Yuval David is an acclaimed actor, host, and filmmaker. He has appeared in multiple TV series, including 100 episodes of ABC’s hidden-camera primetime show, ‘What Would You Do?’ CBS’ ‘Madam Secretary’ ‘The Michael J. Fox Show,’ and the HBO miniseries ‘The Plot Against America.’ He’s also appeared in, as well as produced, various award-winning films, and is the creator of various web series, all aimed at entertaining, uplifting, and inspiring others.
Yuval’s inherent gift for bringing extraordinary characters and complex narratives to life doesn’t reside exclusively as an actor or host in front of the camera. As an acclaimed filmmaker, Yuval produces, directs, and writes films, episodic-series, and documentaries. He lives by his filmmaking mantra to consistently create compelling content.
As the award-winning filmmaker behind films like “The BetaLoop” and “House of Fury,” his work has earned him a plethora of awards and recognition, including Audience Awards, and awards for ‘Best Director,’ ‘Best Special FX,’ and ‘Best Sound Design.’ His mountain of original content, including web series, short films, and documentaries continues to equally inspire, empower and move others. This is seen across his original content, whether it’s “One Actor Short,” which invites those who have never acted to be the stars of a short film; his ‘Better World’ series, which queries people on the street, asking them to share what they are doing to help improve the world around them; or ‘Pranks of Kindness,’ flipping the paradigm of performing pranks at someone else’s expense on its head by surprising people with feel-good pranks.
If you live in New York, or have visited the city, chances are you have seen him traversing Manhattan’s streets, microphone in hand, with film crew in tow, conducting ‘Man on the Street’ interviews with a diverse cross-section of humanity, and in some cases, playing pranks on them, in public areas of the city.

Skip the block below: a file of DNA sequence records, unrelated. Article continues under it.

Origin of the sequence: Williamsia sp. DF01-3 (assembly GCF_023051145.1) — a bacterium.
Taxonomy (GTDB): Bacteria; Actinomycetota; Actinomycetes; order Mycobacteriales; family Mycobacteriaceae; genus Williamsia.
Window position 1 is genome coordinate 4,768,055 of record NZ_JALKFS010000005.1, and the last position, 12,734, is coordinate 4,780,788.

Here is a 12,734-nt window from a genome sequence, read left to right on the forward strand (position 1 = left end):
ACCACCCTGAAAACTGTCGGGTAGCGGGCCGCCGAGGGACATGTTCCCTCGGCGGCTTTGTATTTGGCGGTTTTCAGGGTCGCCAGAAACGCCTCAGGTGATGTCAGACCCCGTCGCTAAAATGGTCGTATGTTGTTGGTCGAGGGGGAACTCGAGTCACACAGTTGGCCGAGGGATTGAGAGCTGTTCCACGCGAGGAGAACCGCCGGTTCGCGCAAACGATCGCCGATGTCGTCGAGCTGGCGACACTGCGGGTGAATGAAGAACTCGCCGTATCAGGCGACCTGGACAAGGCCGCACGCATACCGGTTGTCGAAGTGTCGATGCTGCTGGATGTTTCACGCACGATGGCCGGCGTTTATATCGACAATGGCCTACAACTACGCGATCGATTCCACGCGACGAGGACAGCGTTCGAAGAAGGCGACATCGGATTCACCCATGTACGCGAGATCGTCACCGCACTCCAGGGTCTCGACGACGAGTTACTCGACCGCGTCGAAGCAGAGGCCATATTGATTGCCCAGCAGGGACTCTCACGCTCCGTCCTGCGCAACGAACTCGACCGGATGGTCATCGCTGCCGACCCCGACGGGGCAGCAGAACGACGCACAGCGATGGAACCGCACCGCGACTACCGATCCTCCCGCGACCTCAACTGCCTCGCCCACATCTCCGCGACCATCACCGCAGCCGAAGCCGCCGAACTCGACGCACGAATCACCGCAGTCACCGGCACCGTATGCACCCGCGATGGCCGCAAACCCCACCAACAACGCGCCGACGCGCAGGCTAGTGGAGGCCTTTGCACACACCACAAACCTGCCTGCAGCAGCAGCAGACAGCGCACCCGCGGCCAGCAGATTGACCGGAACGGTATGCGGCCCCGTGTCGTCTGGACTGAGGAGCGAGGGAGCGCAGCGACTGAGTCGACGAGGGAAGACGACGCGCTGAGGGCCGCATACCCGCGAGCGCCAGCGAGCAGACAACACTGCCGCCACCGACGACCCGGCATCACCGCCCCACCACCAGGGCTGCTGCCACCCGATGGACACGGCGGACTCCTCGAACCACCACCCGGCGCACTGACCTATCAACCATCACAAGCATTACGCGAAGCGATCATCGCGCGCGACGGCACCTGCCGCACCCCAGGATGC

All of Yuval’s content is aimed at making people feel good, both those on and off camera, and promoting social good through art, something he speaks about on panels and through keynote speeches around the world. Yuval’s approach is focused on empowering others. Throughout his span of creative and advocacy work, which focuses on identity, gender, creativity, social and environmental consciousness (including LGBTQ+, Jewish and Israeli, humanitarian, and arts and cultural organizations and causes), Yuval seeks to invite others in through inclusivity, allowing them to join on the journey, and impart a message of becoming more improved versions of themselves.
Yuval also creates content about environmental and societal issues, creatively exploring the documentary format and how to have social impact through an artistic film format.
Hi Yuval, welcome to VENTS! How have you been?
While I would normally answer with “amazing,” “fabulous,” or another spirited adjective, we are in the midst of the Coronavirus pandemic…so, I will answer that I am doing as well as possible during this world-wide crisis.
How were you initially drawn into the world of acting?
Acting has been a passion and interest of mine since I was a child. I knew that was what I wanted to do since the first experiences I had witnessing storytellers and performers. Eventually, I started creating performances, sharing stories, and gaining acting training. That led me to begin a professional acting career as a teenager.
The world of acting enchanted me. It provided a platform for me to explore the art of expression and to express myself with more freedom and playfulness. It provided a way for me to explore humanity and further understand the human experience. It continues to do all of this to this day. And, it has consistently made me a better person, connecting to my sensitivity, strength, awareness, and openness.
That is what drew me into the world of acting and what continues to draw me into the world of acting.
Has this always been your main passion or have you always treated it as a component of a major artistic endeavor?
Acting has always been my main passion. It is the art of representing humanity, the human condition, and life stories through specific character perspectives. Being an actor has always provided me with a safe space to create and be creative, to express myself and discover myself as I express and discover the characters I play. Through playing these characters I learn more about myself, because no matter what character I play, I am the one portraying that character. What I bring to the character is all of me, all the tools I have utilizing my mind, body, and soul.